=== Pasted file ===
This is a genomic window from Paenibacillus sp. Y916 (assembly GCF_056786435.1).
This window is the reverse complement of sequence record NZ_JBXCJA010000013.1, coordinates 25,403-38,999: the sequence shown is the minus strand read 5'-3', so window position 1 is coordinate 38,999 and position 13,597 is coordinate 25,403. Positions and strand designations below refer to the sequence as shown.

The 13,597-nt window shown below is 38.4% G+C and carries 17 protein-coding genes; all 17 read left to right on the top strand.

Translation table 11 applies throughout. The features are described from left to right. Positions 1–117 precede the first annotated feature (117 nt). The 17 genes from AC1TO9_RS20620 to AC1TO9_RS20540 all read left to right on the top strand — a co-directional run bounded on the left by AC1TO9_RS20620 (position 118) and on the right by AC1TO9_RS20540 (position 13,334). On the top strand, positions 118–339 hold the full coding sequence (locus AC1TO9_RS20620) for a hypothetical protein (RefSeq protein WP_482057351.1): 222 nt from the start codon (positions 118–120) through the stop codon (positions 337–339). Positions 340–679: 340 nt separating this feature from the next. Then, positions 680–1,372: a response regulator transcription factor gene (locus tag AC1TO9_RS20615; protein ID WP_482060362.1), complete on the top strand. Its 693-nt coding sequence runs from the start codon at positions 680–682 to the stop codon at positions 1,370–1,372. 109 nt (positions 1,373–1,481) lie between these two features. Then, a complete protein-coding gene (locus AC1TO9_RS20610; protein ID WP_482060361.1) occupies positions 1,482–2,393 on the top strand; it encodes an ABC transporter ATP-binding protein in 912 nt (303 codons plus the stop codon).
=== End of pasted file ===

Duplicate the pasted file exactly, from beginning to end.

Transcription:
This is a genomic window from Paenibacillus sp. Y916 (assembly GCF_056786435.1).
This window is the reverse complement of sequence record NZ_JBXCJA010000013.1, coordinates 25,403-38,999: the sequence shown is the minus strand read 5'-3', so window position 1 is coordinate 38,999 and position 13,597 is coordinate 25,403. Positions and strand designations below refer to the sequence as shown.

The 13,597-nt window shown below is 38.4% G+C and carries 17 protein-coding genes; all 17 read left to right on the top strand.

Translation table 11 applies throughout. The features are described from left to right. Positions 1–117 precede the first annotated feature (117 nt). The 17 genes from AC1TO9_RS20620 to AC1TO9_RS20540 all read left to right on the top strand — a co-directional run bounded on the left by AC1TO9_RS20620 (position 118) and on the right by AC1TO9_RS20540 (position 13,334). On the top strand, positions 118–339 hold the full coding sequence (locus AC1TO9_RS20620) for a hypothetical protein (RefSeq protein WP_482057351.1): 222 nt from the start codon (positions 118–120) through the stop codon (positions 337–339). Positions 340–679: 340 nt separating this feature from the next. Then, positions 680–1,372: a response regulator transcription factor gene (locus tag AC1TO9_RS20615; protein ID WP_482060362.1), complete on the top strand. Its 693-nt coding sequence runs from the start codon at positions 680–682 to the stop codon at positions 1,370–1,372. 109 nt (positions 1,373–1,481) lie between these two features. Then, a complete protein-coding gene (locus AC1TO9_RS20610; protein ID WP_482060361.1) occupies positions 1,482–2,393 on the top strand; it encodes an ABC transporter ATP-binding protein in 912 nt (303 codons plus the stop codon).